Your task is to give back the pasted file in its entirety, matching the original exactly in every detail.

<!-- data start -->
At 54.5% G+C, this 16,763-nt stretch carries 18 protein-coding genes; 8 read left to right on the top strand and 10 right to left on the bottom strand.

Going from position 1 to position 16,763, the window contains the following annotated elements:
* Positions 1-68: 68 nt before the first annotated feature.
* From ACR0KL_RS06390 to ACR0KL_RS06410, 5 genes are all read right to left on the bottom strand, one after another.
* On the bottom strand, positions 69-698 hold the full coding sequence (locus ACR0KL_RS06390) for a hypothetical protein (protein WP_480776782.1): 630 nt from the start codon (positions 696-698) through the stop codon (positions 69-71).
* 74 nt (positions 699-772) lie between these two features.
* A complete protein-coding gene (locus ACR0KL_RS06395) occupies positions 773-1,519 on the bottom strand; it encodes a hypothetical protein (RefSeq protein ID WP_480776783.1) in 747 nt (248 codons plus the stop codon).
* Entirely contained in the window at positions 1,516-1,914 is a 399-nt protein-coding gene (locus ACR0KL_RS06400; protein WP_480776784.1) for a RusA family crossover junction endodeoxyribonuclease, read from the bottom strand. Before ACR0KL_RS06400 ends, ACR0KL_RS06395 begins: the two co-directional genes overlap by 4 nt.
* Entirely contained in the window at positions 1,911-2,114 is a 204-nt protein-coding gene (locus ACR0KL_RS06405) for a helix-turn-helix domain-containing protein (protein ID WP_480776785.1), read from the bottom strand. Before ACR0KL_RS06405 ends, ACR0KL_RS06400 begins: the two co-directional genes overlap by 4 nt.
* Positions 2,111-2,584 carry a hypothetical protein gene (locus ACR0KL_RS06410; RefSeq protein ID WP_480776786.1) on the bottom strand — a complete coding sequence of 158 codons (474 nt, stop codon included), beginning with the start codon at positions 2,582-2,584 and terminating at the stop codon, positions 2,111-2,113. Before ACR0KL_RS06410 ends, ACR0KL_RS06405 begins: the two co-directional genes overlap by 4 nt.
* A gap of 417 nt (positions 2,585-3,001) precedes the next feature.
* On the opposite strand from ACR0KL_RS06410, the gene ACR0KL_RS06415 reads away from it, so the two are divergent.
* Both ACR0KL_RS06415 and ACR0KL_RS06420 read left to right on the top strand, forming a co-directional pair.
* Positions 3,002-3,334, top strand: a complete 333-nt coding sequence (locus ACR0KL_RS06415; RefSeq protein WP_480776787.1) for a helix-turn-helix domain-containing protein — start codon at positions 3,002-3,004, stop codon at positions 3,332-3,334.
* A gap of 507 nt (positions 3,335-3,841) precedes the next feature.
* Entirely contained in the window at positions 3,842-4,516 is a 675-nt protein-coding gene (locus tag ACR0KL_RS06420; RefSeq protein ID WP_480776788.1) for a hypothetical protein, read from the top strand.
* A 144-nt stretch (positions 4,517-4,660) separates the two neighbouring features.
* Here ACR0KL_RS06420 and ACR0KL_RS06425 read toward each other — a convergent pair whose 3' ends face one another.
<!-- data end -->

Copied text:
At 54.5% G+C, this 16,763-nt stretch carries 18 protein-coding genes; 8 read left to right on the top strand and 10 right to left on the bottom strand.

Going from position 1 to position 16,763, the window contains the following annotated elements:
* Positions 1-68: 68 nt before the first annotated feature.
* From ACR0KL_RS06390 to ACR0KL_RS06410, 5 genes are all read right to left on the bottom strand, one after another.
* On the bottom strand, positions 69-698 hold the full coding sequence (locus ACR0KL_RS06390) for a hypothetical protein (protein WP_480776782.1): 630 nt from the start codon (positions 696-698) through the stop codon (positions 69-71).
* 74 nt (positions 699-772) lie between these two features.
* A complete protein-coding gene (locus ACR0KL_RS06395) occupies positions 773-1,519 on the bottom strand; it encodes a hypothetical protein (RefSeq protein ID WP_480776783.1) in 747 nt (248 codons plus the stop codon).
* Entirely contained in the window at positions 1,516-1,914 is a 399-nt protein-coding gene (locus ACR0KL_RS06400; protein WP_480776784.1) for a RusA family crossover junction endodeoxyribonuclease, read from the bottom strand. Before ACR0KL_RS06400 ends, ACR0KL_RS06395 begins: the two co-directional genes overlap by 4 nt.
* Entirely contained in the window at positions 1,911-2,114 is a 204-nt protein-coding gene (locus ACR0KL_RS06405) for a helix-turn-helix domain-containing protein (protein ID WP_480776785.1), read from the bottom strand. Before ACR0KL_RS06405 ends, ACR0KL_RS06400 begins: the two co-directional genes overlap by 4 nt.
* Positions 2,111-2,584 carry a hypothetical protein gene (locus ACR0KL_RS06410; RefSeq protein ID WP_480776786.1) on the bottom strand — a complete coding sequence of 158 codons (474 nt, stop codon included), beginning with the start codon at positions 2,582-2,584 and terminating at the stop codon, positions 2,111-2,113. Before ACR0KL_RS06410 ends, ACR0KL_RS06405 begins: the two co-directional genes overlap by 4 nt.
* A gap of 417 nt (positions 2,585-3,001) precedes the next feature.
* On the opposite strand from ACR0KL_RS06410, the gene ACR0KL_RS06415 reads away from it, so the two are divergent.
* Both ACR0KL_RS06415 and ACR0KL_RS06420 read left to right on the top strand, forming a co-directional pair.
* Positions 3,002-3,334, top strand: a complete 333-nt coding sequence (locus ACR0KL_RS06415; RefSeq protein WP_480776787.1) for a helix-turn-helix domain-containing protein — start codon at positions 3,002-3,004, stop codon at positions 3,332-3,334.
* A gap of 507 nt (positions 3,335-3,841) precedes the next feature.
* Entirely contained in the window at positions 3,842-4,516 is a 675-nt protein-coding gene (locus tag ACR0KL_RS06420; RefSeq protein ID WP_480776788.1) for a hypothetical protein, read from the top strand.
* A 144-nt stretch (positions 4,517-4,660) separates the two neighbouring features.
* Here ACR0KL_RS06420 and ACR0KL_RS06425 read toward each other — a convergent pair whose 3' ends face one another.